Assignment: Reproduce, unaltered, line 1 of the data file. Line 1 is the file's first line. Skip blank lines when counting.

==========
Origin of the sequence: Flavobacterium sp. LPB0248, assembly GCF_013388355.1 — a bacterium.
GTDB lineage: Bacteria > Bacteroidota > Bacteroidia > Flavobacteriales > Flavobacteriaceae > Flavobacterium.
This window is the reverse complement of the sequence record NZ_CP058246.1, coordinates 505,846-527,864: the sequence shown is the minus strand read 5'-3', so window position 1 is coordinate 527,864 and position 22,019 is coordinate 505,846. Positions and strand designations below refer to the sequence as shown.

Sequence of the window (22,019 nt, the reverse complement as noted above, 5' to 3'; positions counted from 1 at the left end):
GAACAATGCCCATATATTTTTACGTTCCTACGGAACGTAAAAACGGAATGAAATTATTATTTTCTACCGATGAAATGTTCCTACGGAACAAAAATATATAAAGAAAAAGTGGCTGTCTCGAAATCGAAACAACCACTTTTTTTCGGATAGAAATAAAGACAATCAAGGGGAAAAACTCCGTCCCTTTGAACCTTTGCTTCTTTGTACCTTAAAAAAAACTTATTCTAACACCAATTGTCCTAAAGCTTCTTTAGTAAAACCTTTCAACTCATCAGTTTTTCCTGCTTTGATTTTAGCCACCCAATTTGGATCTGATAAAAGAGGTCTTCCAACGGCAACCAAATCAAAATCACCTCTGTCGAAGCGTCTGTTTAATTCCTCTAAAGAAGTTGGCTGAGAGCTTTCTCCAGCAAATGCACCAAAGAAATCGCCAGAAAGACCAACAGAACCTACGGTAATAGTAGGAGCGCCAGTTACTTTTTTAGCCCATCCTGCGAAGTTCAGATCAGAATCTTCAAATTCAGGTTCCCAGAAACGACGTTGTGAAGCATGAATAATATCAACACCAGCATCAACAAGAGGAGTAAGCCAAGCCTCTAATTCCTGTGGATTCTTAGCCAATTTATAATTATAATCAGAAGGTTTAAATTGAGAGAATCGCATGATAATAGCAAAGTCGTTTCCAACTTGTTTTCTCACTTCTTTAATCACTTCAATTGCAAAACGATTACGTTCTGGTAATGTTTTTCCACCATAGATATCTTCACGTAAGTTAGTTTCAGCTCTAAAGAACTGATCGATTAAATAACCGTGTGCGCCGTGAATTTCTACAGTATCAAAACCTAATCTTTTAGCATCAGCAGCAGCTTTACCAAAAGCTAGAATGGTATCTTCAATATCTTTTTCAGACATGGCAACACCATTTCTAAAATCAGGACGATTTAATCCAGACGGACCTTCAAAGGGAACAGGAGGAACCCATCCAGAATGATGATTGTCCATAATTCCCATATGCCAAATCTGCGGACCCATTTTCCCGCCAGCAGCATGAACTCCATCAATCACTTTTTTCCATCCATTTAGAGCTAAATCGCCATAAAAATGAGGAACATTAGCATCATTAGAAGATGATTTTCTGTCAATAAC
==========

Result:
Origin of the sequence: Flavobacterium sp. LPB0248, assembly GCF_013388355.1 — a bacterium.